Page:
Link to Pubmed [PMID] – 14660580
J. Biol. Chem. 2004 Mar;279(10):9313-20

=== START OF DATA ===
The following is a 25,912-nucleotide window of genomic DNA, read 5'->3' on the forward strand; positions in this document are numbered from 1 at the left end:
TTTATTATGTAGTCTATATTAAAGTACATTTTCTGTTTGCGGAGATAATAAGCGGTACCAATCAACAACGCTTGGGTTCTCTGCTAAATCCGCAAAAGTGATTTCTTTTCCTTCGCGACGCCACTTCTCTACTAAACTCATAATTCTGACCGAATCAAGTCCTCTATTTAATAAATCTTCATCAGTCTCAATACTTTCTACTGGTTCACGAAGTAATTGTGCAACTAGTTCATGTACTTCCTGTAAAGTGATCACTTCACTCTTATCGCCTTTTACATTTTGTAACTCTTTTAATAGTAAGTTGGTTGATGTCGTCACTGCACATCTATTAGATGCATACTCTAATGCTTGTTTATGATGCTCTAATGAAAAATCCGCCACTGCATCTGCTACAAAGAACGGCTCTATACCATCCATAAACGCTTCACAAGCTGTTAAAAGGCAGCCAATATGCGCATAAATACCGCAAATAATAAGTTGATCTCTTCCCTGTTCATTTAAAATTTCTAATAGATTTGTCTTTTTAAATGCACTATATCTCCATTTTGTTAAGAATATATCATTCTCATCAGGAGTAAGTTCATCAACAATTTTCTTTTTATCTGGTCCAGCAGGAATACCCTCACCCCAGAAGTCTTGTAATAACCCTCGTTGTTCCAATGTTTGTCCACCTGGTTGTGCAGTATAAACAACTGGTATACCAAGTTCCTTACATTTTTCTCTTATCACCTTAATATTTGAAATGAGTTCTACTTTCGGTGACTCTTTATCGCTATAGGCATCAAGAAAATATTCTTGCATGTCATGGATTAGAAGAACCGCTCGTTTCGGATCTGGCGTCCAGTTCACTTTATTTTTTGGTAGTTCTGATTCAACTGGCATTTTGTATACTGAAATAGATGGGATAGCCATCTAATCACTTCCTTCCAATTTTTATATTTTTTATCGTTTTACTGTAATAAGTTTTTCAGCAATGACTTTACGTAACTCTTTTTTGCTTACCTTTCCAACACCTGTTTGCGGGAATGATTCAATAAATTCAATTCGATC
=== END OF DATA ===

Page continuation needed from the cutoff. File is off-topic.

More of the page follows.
The metabotropic glutamate receptors (mGluRs) are G-protein-coupled receptors involved in the regulation of glutamatergic synapses. Surprisingly, the evolution-arily distant Drosophila mGluR shares a very similar pharmacological profile with its mammalian orthologues (mGlu2R and mGlu3R). Such a conservation in ligand recognition indicates a strong selective pressure during evolution to maintain the ligand recognition selectivity of mGluRs and suggests that structural constraints within the ligand binding pocket (LBP) would hinder divergent evolution. Here we report the identification of a new receptor homologous to mGluRs found in Anopheles gambiae, Apis mellifera, and Drosophila melanogaster genomes and called AmXR, HBmXR, and DmXR, respectively (the mXRs group). Sequence comparison associated with three-dimensional modeling of the LBP revealed that the residues contacting the amino acid moiety of glutamate (the alpha-COO(-) and NH(3)(+) groups) were conserved in mXRs, whereas the residues interacting with the gamma-carboxylic group were not. This suggested that the mXRs evolved to recognize an amino acid different from glutamate. The Drosophila cDNA encoding DmXR was isolated and found to be insensitive to glutamate or any other standard amino acid. However, a chimeric receptor with the heptahelical and intracellular domains of DmXR coupled to G-protein. We found that the DmX receptor was activated by a ligand containing an amino group, which was extracted from Drosophila head and from other insects (Anopheles and Schistocerca). No orthologue of mXR could be detected in Caenorhabditis elegans or human genomes. These data indicate that the LBP of the mGluRs has diverged in insects to recognize a new ligand.